Of course, now my first impression when something feels amiss is that I am getting the COVID-19. Although, in that regard, I’m equally inclined to suspect that I’ve already been exposed and haven’t developed any symptoms.

Wouldn’t it be great if officials could get their act together and widely release the increasingly tantalizing simple blood test to check for COVID-19 antibodies that will clarify who is able to get back to life as normal? I’d be one of the first in line after they give us all permission to go out together again.

There is another way I am trying to contribute to a greater understanding of this pandemic. In the US, it is possible to provide your health status to a team at Boston Children’s Hospital to help them map the COVID-19 outbreak. The brilliance of their project is that it doesn’t simply focus on who has been tested, it seeks to collect information from everyone by way of user-submitted reports to fill out the picture of both who is sick and who is still healthy.

COVID Near You is a sister tool of Flu Near You already in use to help communities track cases of seasonal flu.

How are you feeling?

Go to covidnearyou.org and answer that question. Contribute to the map of everyone, both ill and well.

I can’t think of any easier step to take toward contributing to a better world for all, except maybe pausing wherever you are to conjure up some love for the rest of the world.

What the heck, might as well do both.

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Written by johnwhays

March 29, 2020 at 9:00 am

Bridge Built

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It hasn’t started raining today yet, but precipitation is on the way. Knowing that, yesterday I made it a priority to finish the bridge I started a week ago. I wanted to get it done while the weather was nice. I’ll let the pictures tell most of the story:

Once the frame was complete, I used the cut pieces (previously employed as shims to level joists during assembly) for reducing friction when I single-handedly dragged the base across the gorge. It was heavy!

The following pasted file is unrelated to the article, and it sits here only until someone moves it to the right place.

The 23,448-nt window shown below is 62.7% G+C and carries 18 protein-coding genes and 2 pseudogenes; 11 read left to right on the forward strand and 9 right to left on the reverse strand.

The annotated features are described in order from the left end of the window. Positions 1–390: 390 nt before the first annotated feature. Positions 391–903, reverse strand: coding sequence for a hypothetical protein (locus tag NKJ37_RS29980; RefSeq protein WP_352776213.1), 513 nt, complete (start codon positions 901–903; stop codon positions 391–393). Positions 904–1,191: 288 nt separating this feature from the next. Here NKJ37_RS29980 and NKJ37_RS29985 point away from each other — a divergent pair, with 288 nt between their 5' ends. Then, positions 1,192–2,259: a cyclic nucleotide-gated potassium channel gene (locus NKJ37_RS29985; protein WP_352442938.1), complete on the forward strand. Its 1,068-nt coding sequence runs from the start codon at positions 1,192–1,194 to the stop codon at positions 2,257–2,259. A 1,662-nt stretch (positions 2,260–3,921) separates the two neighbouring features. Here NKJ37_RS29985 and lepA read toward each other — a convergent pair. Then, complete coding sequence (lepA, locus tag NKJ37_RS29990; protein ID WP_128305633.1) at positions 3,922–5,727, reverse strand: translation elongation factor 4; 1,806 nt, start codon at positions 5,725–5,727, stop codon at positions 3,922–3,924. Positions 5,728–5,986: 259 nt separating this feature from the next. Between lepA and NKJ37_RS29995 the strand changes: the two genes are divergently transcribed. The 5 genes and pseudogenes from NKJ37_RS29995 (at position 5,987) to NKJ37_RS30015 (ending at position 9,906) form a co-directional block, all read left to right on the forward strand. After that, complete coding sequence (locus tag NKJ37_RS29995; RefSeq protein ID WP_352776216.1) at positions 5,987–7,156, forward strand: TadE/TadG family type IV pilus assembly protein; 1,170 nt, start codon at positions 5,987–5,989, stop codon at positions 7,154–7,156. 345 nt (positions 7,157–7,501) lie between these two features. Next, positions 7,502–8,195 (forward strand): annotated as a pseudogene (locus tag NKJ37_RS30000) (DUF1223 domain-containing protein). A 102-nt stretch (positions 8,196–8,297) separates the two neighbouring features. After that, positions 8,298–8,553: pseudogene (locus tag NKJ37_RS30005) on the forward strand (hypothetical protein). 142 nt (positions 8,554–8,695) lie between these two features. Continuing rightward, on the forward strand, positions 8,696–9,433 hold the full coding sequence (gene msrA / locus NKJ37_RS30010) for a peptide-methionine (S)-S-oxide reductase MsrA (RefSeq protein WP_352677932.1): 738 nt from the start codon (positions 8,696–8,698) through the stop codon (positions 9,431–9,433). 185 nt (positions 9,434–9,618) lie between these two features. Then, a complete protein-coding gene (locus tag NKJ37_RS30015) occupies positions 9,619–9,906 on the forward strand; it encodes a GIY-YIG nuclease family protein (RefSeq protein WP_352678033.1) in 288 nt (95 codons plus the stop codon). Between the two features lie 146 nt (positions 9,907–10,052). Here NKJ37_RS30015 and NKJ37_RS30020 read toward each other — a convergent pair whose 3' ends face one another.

For now, there will be a step up onto the deck, but at some point in the near future, I plan to dig down so the ends will be at ground level so the lawn tractor can roll smoothly up and over.

I wonder how heavy it is now.

If we get too much water flowing, the whole thing will get pushed out of position. However, if that happens, we will have other flood-related problems to deal with that will make the shifted bridge a minor concern.

I’m going to bank on the likelihood that’s not gonna happen.

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Written by johnwhays

March 28, 2020 at 9:23 am

Lifting Spirits

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Amid the glut of dramatic economic distress and virus fears in the news every minute, there continue to appear glimmers of calm and inspiration. I can’t add any words to enhance the wonderful a cappella collection of student voices from Rome singing a Crosby, Stills, & Nash song that has been in my repertoire since the early days of my acquiring an acoustic guitar. They deserve your full attention.

Hat tip to Howard Rheingold for pointing me to this gem.

Claim a few minutes from the calamities of your day to sit and enjoy this. It is a worthy distraction.

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I’m going to find it difficult to sing this song alone from now on after having watched them.

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Written by johnwhays

March 27, 2020 at 6:00 am

Long Haul

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One-hundred years ago today the woman who became my mother was born. Elizabeth Jean Elliott grew up during the Great Depression and as an adult served in the US Naval Reserve WAVES (Women Accepted for Volunteer Emergency Service) during World War II. She raised six kids. She knew about the long haul.

I wonder what she would think today about the way people are responding to the current coronavirus pandemic.